RESTORING THE MILLER FIFER

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A few years ago my partner Ian came into the possession of an old Miller Fifer, a boat that was going to be restored to its former glory – Ian loves boats, they are his life. A smile appears on Ian’s face if he even just thinks of his Miller Fifer, yes it is delightful to see his pleasure in the boat. But for one reason and another no work was done on the boat after an initial month or two of intense work which Ian together with my ex-husband Ron did over a year ago. see link to blog post

But lately the desire to work on the boat again resurfaced and Ian got the help now of a young man, my nephew David. So after a bit of planning we finally managed to organise a couple of days work just recently. I volunteered too though I know that my help would be limited, it would consist mainly in being supportive and in running a good tea/coffee service which I gladly did being in need of that sort of thing myself too regularly. Apart from that though I brought my mask and knew that I would have the job of sanding some of the very neglected and in need of much TLC woodwork – the cabin especially seems in need of a lot of this. I also cleaned up the inside of the boat as it was a mess. I found many tools half rusted and decided to put them in a Coca-Cola bath. The boys worked hard, they also enjoyed their rolls and egg salad and copious cups of tea. At the end of the two days a lot was achieved and more planning for the next step was done. I’m very please too, though it is not really my project – it is good to be part of the team and to see good results.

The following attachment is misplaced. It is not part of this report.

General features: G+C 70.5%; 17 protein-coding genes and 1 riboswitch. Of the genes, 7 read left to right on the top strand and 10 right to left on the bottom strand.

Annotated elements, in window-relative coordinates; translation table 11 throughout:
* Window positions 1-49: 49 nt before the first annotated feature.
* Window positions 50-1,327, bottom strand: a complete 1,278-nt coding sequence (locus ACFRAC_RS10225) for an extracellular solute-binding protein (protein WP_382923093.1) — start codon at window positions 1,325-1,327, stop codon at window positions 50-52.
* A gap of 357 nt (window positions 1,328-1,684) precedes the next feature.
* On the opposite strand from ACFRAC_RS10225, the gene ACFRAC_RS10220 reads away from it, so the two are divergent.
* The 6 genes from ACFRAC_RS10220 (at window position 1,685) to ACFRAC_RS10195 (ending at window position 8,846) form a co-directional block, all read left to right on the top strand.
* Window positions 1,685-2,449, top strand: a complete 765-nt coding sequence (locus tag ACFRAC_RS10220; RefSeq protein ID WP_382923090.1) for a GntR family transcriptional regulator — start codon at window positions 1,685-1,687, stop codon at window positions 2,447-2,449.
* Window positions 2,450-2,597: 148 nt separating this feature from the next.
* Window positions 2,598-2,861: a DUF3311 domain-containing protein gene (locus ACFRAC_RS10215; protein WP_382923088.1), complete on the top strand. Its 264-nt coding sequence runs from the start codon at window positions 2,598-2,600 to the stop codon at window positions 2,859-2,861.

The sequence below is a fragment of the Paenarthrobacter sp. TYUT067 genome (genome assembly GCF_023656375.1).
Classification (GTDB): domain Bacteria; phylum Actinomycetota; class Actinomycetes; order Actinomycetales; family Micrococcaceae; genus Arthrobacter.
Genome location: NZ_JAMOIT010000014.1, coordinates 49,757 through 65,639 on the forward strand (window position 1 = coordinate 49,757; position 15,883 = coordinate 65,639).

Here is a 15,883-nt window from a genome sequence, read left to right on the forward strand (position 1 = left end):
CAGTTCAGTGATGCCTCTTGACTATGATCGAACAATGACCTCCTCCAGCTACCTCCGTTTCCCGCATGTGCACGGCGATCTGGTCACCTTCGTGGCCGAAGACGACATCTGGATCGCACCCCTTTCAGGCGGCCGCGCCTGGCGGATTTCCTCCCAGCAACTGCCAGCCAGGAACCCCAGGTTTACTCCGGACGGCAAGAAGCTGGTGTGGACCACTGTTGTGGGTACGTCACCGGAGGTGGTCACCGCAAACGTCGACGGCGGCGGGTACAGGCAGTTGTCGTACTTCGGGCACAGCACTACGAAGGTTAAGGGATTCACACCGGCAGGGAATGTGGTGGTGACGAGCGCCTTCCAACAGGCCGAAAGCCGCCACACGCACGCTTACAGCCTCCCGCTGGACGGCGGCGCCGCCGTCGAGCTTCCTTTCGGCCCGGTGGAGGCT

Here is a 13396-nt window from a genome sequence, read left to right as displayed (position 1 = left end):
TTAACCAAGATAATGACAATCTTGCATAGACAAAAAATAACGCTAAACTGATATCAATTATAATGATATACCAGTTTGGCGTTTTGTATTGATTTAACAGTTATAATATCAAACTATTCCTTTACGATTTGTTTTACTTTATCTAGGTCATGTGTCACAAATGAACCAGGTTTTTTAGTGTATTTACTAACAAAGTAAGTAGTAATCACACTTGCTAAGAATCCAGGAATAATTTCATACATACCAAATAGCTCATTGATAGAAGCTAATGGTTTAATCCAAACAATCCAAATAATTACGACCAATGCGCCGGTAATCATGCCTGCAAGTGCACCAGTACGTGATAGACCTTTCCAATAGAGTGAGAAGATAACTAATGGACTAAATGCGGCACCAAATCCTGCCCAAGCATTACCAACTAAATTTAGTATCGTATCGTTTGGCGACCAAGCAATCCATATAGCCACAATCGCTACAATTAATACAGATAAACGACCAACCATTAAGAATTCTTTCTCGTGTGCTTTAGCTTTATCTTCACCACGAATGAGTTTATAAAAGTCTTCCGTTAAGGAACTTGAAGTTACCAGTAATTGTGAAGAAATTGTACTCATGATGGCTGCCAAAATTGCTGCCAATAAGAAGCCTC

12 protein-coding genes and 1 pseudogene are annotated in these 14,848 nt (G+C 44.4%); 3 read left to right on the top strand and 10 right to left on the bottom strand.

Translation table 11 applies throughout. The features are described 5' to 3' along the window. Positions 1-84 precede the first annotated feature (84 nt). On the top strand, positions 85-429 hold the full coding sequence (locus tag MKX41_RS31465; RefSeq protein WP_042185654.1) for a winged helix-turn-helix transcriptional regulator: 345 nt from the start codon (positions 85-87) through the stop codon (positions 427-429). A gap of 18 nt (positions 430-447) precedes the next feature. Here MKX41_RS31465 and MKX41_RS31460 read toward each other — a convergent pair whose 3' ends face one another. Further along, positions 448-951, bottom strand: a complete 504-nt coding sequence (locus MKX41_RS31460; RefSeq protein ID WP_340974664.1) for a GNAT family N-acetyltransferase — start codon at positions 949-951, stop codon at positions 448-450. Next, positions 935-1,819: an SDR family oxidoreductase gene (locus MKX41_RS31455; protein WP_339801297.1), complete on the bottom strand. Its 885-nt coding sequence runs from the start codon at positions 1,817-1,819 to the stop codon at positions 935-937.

The deck in need of much TLC, wood preserver, and paint or varnish.  Sanding will be a big job here.  I for one am going to take care of the cabin (as much as I can).

As can be seen the inside of the Miller Fifer needs quite a bit of work to it, but order was needed above all so that we could see how to proceed.

Tools in the Coca-Cola and scrapers ready to be used by me.

The boys at their lunch, and during a rain shower we sat in the car drinking tea.

I took to finding spots of rot, only a few but I documented it all on photos so as to have an overview.  The rotten bits will have to be replaced.

Ian, David and I hard at work.  Worst of all are the paint fumes – I so dislike, luckily its outside and there was a breeze.

Silhouette of the Miller Fifer and its bow, nice lines and great photo opportunity, I can never resist it.

ART EXHIBITIONS IN TOWN

Today there was a bit of a whirlwind blowing through town, at least for us as we wanted to attend openings of three separate Art Exhibitions, one of which above showed the works of Maurice Henderson.  Maurice, an old mate of Ian’s had sent him the invitation, and I was lucky to be invited along.  I have been following Maurice’s work too for a decade or two and have always enjoyed his use of colour.  I was very impressed with his current work, and the above photo is of my favourite painting, makes me think of a bluebell carpet in among trees in early spring.  The exhibition is called:  ‘Light and Atmosphere. It runs for another 9 days.